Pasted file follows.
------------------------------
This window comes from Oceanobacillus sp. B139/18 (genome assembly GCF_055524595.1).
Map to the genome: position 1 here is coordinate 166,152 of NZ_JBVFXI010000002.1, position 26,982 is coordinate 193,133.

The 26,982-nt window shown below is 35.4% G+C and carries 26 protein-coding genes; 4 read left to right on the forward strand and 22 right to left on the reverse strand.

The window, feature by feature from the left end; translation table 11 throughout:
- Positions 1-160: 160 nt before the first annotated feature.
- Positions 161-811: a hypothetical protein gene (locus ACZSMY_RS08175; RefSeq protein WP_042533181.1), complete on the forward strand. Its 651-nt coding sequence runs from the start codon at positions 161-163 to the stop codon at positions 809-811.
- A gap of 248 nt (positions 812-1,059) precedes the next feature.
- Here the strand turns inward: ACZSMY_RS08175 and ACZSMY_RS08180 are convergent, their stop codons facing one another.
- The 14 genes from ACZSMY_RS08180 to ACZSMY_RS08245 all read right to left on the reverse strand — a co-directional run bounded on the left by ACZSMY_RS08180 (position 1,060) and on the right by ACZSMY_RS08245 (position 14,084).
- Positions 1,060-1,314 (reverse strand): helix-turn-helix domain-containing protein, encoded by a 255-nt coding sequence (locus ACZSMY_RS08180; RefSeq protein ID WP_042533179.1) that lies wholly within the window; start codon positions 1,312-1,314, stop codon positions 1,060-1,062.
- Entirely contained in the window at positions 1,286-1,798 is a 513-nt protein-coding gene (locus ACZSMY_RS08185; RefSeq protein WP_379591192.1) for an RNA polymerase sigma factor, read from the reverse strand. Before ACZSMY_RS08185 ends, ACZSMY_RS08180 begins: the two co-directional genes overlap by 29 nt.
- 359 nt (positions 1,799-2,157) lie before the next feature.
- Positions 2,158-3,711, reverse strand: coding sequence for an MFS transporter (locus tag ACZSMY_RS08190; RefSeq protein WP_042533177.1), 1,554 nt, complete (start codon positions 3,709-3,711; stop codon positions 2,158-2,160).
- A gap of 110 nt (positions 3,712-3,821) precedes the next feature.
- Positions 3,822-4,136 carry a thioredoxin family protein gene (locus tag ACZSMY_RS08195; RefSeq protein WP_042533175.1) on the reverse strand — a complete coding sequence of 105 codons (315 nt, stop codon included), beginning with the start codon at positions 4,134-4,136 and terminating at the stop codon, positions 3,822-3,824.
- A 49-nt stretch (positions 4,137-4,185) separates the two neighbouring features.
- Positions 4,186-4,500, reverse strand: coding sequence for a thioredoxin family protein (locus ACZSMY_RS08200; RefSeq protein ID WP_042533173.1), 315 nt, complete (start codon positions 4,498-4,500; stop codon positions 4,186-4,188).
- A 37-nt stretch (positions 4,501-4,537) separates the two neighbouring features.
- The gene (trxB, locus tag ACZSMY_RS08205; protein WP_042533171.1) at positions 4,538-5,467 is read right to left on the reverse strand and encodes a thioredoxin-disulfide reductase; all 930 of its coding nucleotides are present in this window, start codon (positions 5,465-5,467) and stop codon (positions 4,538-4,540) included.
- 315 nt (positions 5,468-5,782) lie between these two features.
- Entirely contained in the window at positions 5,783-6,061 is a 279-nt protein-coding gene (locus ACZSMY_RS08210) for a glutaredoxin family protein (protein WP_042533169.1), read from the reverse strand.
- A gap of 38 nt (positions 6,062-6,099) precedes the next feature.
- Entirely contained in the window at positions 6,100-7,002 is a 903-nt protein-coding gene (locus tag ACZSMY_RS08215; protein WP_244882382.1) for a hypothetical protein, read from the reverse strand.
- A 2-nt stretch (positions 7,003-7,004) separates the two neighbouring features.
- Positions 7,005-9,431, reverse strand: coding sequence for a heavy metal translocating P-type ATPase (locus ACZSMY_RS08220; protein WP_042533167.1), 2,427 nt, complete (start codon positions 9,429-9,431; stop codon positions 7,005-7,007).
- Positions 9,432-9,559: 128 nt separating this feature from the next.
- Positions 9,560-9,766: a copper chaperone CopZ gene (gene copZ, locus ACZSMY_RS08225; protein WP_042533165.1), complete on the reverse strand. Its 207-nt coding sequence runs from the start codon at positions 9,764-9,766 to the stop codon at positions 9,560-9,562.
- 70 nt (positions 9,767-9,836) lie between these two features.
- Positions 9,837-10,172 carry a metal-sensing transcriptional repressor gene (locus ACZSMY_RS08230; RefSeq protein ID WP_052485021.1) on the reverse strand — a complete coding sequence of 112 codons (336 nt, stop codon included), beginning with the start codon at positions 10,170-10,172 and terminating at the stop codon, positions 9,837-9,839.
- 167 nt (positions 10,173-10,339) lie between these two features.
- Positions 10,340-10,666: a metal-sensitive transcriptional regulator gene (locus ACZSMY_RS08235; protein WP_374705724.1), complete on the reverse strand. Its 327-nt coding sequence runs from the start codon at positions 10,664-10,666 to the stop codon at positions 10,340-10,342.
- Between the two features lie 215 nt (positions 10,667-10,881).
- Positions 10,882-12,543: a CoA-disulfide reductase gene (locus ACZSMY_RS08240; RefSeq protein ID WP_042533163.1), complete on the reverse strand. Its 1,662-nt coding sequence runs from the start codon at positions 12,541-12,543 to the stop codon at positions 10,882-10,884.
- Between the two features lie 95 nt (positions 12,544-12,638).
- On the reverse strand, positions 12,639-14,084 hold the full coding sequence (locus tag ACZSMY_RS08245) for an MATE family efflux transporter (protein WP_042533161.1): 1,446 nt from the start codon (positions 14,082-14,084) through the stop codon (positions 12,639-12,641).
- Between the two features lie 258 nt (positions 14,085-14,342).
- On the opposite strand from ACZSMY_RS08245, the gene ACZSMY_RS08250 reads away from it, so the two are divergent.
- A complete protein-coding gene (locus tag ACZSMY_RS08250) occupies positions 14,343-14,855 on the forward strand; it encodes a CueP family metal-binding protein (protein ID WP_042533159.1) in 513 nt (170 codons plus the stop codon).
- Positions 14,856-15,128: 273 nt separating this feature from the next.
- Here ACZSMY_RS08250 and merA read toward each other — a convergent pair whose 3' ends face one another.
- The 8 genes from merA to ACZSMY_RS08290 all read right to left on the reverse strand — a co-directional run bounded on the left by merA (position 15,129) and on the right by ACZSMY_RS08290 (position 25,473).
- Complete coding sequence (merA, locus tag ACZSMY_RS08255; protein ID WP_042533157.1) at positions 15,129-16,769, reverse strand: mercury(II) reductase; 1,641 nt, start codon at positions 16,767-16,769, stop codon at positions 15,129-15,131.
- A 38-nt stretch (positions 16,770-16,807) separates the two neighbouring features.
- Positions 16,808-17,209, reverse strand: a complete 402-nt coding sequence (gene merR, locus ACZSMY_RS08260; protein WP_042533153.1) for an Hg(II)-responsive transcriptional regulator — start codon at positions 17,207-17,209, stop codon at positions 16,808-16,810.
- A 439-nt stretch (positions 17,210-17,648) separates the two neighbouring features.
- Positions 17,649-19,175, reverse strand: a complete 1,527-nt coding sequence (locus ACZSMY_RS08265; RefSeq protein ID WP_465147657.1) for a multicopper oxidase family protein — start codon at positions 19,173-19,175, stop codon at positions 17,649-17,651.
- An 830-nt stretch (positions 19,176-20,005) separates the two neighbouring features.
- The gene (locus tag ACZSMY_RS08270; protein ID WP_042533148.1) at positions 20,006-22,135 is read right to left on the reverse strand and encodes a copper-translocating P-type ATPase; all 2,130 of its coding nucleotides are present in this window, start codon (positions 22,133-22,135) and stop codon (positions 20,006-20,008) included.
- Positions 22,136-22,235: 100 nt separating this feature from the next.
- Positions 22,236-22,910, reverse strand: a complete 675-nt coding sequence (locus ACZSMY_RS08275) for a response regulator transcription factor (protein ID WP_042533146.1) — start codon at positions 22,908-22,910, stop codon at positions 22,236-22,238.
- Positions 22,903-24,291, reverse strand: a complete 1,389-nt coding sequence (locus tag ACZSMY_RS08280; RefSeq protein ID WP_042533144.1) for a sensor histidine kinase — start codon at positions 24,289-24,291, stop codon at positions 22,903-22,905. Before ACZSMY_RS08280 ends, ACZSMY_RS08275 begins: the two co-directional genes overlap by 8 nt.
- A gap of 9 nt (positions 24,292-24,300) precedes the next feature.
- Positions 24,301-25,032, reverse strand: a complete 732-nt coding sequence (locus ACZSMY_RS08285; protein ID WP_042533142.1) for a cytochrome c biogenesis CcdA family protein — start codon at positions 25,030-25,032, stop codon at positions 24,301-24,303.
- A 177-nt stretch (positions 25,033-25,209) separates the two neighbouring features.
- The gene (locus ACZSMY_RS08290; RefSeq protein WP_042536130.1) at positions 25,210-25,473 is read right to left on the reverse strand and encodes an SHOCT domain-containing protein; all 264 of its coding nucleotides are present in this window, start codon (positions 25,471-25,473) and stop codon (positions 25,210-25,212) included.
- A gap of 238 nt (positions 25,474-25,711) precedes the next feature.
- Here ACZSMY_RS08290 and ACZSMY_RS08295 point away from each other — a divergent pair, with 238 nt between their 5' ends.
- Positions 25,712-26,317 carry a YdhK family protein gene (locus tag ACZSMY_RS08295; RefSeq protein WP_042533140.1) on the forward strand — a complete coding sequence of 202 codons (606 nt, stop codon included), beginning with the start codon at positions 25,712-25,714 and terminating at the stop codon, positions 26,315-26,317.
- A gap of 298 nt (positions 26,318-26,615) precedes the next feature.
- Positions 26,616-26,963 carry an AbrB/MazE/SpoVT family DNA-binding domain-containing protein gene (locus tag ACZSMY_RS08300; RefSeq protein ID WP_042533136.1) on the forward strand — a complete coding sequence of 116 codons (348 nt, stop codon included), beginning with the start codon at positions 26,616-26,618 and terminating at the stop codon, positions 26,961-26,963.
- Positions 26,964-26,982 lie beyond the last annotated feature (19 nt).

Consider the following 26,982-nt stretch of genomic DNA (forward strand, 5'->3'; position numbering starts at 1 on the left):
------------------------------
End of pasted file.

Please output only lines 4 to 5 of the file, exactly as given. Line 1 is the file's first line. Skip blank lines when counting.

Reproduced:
The window, feature by feature from the left end; translation table 11 throughout:
- Positions 1-160: 160 nt before the first annotated feature.